The Famine Don’t Want Studio Fire To Be a ‘Preamble’ to New Album
The Famine are gearing up to release ‘Architects of Guilt’ on Feb. 15, and while the band is in an excited mood over the release, things didn’t come without a little drama. The band lost a lot of irreplaceable items in a studio fire that had an electrical root cause, but they aren’t dwelling on that event.
“The whole fire situation was definitely an intense experience, but to be completely honest, talking about it still makes me a little uncomfortable,” vocalist Nick Nowell told Noisecreep. “The nature of social media and things like that being what it is, we were able to put the rough details of what happened out pretty quickly. None of us ever expected the response to our little situation to be so overwhelming.”
He continued, “The fact that anyone other than our family even cared about what happened meant and means so much to us. The outpouring of support and offers of assistance and kind words completely blew us away.”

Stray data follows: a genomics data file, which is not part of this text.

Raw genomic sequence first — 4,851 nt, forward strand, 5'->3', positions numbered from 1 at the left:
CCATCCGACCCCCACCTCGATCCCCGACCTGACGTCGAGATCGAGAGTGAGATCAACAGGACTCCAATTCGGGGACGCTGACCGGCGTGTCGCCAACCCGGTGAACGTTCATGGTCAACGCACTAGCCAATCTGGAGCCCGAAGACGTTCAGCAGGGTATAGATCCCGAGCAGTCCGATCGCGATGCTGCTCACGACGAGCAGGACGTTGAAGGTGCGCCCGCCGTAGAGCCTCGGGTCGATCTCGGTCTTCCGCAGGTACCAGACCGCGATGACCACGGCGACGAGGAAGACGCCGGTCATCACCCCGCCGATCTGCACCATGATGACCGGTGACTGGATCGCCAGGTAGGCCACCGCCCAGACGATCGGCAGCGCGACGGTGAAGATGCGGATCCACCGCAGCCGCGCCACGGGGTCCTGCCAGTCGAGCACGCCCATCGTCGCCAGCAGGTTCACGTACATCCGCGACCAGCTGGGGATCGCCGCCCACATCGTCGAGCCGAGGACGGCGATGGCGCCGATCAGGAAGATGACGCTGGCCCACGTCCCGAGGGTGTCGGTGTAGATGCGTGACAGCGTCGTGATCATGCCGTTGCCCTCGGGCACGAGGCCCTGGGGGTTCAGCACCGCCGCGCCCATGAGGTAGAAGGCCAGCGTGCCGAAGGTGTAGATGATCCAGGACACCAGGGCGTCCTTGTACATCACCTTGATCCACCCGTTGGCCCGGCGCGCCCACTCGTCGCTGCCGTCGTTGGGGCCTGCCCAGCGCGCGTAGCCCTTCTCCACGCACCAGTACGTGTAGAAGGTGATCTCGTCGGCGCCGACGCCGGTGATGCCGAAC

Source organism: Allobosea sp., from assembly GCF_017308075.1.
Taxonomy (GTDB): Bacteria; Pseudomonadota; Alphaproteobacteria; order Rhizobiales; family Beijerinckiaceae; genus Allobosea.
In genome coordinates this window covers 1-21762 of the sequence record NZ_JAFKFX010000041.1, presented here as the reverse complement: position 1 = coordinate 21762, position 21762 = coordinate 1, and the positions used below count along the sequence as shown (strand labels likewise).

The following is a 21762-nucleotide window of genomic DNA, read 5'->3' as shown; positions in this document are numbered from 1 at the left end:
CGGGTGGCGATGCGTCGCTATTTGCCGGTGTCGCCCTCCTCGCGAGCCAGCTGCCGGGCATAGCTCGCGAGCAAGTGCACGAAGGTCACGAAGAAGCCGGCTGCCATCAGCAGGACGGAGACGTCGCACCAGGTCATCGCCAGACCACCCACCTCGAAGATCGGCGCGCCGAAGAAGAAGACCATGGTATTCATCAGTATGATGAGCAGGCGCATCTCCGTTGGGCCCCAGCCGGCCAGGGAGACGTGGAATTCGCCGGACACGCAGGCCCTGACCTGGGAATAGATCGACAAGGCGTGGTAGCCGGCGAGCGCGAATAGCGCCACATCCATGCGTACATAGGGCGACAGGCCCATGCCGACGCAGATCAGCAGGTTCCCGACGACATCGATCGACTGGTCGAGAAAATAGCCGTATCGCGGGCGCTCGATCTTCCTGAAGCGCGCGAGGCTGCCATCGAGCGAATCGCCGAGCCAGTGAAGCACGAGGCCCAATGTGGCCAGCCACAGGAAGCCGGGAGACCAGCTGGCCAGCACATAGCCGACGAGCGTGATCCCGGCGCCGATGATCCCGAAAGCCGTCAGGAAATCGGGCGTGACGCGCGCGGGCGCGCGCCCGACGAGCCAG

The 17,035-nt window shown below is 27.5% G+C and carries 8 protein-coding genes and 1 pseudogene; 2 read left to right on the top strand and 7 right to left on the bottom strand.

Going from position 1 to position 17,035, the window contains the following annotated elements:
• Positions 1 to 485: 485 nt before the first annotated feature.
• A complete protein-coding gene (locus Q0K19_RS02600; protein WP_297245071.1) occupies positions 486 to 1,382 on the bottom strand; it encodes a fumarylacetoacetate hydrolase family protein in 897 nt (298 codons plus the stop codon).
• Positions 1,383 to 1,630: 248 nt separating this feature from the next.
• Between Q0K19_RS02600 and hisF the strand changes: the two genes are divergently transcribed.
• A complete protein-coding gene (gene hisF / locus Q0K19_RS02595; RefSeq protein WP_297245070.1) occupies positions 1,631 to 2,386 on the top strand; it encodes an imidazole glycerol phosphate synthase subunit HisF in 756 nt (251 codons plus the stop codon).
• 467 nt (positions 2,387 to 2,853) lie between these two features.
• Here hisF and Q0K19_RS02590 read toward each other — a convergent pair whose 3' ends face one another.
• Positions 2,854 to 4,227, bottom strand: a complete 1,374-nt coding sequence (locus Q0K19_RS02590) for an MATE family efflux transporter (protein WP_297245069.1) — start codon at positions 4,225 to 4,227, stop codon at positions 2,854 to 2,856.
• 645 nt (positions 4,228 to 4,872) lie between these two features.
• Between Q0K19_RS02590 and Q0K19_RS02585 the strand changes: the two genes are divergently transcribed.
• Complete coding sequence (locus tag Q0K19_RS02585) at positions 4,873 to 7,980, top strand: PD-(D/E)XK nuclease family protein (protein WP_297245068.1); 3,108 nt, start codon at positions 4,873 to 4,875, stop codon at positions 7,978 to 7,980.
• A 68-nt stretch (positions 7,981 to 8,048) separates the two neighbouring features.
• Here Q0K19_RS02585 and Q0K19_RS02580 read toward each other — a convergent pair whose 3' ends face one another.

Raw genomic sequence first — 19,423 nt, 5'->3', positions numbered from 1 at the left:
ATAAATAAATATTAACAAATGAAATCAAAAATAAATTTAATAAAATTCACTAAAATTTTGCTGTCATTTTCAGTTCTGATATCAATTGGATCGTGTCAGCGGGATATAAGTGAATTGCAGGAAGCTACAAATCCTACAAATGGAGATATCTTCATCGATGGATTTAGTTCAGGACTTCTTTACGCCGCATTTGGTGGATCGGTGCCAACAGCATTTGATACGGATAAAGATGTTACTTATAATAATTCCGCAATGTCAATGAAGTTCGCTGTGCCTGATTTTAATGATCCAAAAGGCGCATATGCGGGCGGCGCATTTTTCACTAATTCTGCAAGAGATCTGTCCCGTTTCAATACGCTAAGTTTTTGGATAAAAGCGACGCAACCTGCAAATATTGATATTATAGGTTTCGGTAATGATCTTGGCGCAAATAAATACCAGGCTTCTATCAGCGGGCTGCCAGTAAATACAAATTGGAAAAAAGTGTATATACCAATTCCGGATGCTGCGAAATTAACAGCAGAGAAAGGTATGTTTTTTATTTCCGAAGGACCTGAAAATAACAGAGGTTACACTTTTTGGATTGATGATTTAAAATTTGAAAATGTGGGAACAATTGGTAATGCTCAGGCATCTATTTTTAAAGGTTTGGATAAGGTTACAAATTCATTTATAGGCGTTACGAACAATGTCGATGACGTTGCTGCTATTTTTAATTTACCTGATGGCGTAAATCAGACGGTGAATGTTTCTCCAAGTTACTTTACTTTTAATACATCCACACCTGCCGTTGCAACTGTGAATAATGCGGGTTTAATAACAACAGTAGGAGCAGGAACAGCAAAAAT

While losing valuables in a blaze can send a band spiraling into depression that is difficult to recover from, the Famine were able to gain a new perspective through their loss. “It created one of those situations where we took a step back and had the opportunity to realize that maybe — but only maybe — what we do for fun matters to people other than us,” Nowell said. “That having been said, I think I physically lost the least out of all of us, so I don’t consider myself to be a qualified expert on what everyone’s internal dialogue was on the situation.
“I know [drummer Mark Garza] was hit especially hard in terms of physical and fiscal loss, but I also know that he has a loving and supportive family network that helped him to pick up and move forward. I guess the whole thing makes me uncomfortable because I don’t want that stupid fire to become the preamble to this album.”
Nowell, who is now singing for the band despite having played bass previously, continued, “We are all flattered beyond belief that people think our problems are worth mentioning, but this album encapsulates that experience, it isn’t defined by it. The fire was certainly a setback, but this band has had setbacks before. On top of that, it bears mentioning that we managed to escape, limbs and lives intact.
“Countless bands can’t say the same. We can buy a new guitar head, Bayside can’t buy a new drummer. Giving credit where credit is due, the fire gave us a good story, a renewed resolve and re-lit the fire of my vitriol — which was necessary for this album to take the shape that it did.”